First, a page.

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Why Coca-Cola in a White Can 'Tastes Different'
By: Kaitlin T. Gallucci
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One month ago, Coca-Cola began its Holiday “Arctic Home” campaign, partnering with the World Wildlife Fund and turning those iconic red cans white “in celebration of the polar bear.” The white cans were planned to remain on shelves through February, but are being replaced immediately with a red version due to emergency circumstances — customers were confusing the white “regular” cans with Diet Coke cans.
To be fair, this was the first time ever that Coca Cola replaced red as the primary color on its regular cans, while the Diet Coke cans are always a recognizable silver. This is a bigger problem than it sounds. According to the Wall Street Journal, “Some consumers complained that it looked confusingly similar to Diet Coke's silver cans. Others felt that regular Coke tasted different in the white cans. Still others argued that messing with red bordered on sacrilege.”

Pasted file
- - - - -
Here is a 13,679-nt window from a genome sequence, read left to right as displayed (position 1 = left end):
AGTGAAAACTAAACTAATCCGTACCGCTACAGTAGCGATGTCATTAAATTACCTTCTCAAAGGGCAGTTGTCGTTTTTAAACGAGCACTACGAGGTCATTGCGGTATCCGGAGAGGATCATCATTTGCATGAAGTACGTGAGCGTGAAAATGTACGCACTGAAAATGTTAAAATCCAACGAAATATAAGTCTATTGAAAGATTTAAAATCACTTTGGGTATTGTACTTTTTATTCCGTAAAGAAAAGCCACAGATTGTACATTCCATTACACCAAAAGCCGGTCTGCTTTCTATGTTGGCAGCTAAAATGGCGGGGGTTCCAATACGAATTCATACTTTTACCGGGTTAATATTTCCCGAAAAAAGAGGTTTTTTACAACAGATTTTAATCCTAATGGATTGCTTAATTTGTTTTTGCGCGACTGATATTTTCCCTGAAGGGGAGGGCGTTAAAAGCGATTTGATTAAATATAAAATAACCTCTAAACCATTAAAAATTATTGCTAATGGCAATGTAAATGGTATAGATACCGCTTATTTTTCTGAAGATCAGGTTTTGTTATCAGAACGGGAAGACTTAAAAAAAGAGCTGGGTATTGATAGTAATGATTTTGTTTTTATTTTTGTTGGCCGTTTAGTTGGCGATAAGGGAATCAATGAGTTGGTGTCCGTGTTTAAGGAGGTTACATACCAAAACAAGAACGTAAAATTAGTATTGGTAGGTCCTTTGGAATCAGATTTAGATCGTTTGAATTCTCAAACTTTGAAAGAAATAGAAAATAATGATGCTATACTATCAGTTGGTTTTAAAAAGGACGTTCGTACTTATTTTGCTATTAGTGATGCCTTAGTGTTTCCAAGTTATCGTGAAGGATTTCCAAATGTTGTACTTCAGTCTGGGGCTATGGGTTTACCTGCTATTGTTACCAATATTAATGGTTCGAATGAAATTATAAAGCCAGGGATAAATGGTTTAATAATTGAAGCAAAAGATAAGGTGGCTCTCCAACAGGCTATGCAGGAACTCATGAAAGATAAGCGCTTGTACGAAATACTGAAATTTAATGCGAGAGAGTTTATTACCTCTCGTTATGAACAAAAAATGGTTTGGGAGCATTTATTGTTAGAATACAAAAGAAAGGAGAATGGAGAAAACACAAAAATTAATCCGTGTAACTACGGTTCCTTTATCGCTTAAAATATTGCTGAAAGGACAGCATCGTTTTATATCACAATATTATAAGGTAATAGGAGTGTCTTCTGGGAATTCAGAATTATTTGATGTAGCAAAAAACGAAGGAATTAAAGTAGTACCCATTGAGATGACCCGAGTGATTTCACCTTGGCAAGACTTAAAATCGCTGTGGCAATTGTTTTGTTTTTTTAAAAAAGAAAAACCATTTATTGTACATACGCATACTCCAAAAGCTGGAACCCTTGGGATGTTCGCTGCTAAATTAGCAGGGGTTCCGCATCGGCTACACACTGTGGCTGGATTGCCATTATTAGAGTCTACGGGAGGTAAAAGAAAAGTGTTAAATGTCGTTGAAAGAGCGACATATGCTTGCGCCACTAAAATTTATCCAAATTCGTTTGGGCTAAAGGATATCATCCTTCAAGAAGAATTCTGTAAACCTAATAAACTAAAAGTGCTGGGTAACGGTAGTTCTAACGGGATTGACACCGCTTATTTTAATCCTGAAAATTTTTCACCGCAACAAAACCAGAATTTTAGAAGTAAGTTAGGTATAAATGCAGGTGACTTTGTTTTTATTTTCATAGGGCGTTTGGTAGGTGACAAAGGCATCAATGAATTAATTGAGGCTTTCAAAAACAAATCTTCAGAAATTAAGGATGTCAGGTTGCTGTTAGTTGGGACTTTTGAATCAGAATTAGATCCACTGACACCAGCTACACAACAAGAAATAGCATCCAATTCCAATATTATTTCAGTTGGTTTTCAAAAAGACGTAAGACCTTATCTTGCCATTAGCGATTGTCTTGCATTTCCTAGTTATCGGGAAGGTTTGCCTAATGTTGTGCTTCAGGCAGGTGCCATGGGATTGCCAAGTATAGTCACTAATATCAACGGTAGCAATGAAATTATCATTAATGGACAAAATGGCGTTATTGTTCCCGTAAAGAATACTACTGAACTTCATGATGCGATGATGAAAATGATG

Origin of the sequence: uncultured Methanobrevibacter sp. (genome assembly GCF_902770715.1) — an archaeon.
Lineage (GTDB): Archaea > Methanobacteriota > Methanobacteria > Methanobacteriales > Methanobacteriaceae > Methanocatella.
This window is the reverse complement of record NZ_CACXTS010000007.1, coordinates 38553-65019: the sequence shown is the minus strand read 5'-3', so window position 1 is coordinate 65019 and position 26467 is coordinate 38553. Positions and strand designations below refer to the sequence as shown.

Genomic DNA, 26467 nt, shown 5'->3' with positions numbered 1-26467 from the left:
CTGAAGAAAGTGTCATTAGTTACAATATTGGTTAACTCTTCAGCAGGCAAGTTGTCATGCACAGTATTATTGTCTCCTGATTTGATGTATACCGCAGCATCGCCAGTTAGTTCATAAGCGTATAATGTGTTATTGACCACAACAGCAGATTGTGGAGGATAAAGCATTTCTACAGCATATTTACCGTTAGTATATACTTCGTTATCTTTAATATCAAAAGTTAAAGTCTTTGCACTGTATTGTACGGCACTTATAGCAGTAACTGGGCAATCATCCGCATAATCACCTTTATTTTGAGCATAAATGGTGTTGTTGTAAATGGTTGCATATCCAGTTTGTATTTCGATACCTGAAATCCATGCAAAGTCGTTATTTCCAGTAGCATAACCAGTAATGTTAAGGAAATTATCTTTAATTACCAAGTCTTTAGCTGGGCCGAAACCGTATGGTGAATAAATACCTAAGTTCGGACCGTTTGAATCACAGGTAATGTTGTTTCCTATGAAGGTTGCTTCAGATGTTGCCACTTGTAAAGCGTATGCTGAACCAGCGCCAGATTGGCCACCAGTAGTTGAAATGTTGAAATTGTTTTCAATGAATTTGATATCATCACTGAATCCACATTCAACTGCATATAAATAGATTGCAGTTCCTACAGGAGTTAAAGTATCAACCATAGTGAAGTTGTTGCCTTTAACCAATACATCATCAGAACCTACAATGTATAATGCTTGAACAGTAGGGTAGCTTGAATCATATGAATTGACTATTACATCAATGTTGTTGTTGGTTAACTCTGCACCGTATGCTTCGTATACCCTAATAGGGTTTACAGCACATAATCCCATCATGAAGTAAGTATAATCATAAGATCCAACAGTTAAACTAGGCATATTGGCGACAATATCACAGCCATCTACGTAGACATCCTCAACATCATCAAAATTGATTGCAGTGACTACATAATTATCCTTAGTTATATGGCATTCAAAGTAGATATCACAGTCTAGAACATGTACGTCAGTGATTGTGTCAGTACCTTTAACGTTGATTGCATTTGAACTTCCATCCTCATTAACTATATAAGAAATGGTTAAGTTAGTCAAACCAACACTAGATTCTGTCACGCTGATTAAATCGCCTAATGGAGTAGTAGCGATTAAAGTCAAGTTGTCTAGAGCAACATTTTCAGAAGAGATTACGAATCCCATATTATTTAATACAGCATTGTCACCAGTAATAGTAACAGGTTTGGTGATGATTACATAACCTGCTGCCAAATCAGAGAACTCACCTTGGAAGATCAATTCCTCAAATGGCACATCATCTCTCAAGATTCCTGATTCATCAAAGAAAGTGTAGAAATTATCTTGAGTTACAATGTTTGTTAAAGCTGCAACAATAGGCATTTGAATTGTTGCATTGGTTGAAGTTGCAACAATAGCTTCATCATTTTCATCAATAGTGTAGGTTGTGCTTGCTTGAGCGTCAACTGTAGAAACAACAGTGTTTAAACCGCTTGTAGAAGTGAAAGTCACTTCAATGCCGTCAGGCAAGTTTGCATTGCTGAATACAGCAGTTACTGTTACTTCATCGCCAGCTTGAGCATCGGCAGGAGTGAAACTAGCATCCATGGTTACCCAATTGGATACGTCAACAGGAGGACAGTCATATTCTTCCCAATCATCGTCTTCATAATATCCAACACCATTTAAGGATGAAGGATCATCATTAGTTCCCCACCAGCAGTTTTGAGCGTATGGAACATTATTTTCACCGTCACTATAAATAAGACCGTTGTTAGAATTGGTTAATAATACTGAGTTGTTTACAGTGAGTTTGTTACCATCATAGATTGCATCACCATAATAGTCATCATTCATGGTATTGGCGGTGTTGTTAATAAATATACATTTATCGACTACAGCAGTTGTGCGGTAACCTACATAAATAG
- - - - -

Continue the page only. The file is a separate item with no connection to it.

This is beyond brand loyalty; this is branding loyalty.
Coca-Cola has released a few statements since the controversy arose; one in mid-November providing a fact sheet to help consumers distinguish the “Arctic Home” cans from the Diet Coke cans, and another yesterday on the introduction of the red can in which it explicitly noted “there has been no change to the classic Coca-Cola formula that everyone knows and loves.” Maybe so, but evidently packaging makes a big difference.

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About the Author
Kaitlin T. Gallucci is a New York based direct and digital marketing strategist. She tweets here.
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